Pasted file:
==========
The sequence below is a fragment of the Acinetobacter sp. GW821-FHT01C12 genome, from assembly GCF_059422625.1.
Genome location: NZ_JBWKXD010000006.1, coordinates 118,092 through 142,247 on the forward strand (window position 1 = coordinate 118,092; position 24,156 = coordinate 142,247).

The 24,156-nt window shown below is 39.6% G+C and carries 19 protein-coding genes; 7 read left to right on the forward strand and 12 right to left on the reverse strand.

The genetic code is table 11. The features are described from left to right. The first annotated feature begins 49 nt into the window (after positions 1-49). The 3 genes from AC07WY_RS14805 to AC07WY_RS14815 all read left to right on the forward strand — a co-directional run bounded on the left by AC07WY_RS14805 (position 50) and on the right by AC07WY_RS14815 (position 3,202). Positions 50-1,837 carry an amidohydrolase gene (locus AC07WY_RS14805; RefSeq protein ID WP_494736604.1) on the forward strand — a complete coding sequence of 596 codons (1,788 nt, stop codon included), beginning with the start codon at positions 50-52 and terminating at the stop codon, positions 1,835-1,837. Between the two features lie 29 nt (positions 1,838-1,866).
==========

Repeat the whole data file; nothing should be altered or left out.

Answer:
The sequence below is a fragment of the Acinetobacter sp. GW821-FHT01C12 genome, from assembly GCF_059422625.1.
Genome location: NZ_JBWKXD010000006.1, coordinates 118,092 through 142,247 on the forward strand (window position 1 = coordinate 118,092; position 24,156 = coordinate 142,247).

The 24,156-nt window shown below is 39.6% G+C and carries 19 protein-coding genes; 7 read left to right on the forward strand and 12 right to left on the reverse strand.

The genetic code is table 11. The features are described from left to right. The first annotated feature begins 49 nt into the window (after positions 1-49). The 3 genes from AC07WY_RS14805 to AC07WY_RS14815 all read left to right on the forward strand — a co-directional run bounded on the left by AC07WY_RS14805 (position 50) and on the right by AC07WY_RS14815 (position 3,202). Positions 50-1,837 carry an amidohydrolase gene (locus AC07WY_RS14805; RefSeq protein ID WP_494736604.1) on the forward strand — a complete coding sequence of 596 codons (1,788 nt, stop codon included), beginning with the start codon at positions 50-52 and terminating at the stop codon, positions 1,835-1,837. Between the two features lie 29 nt (positions 1,838-1,866).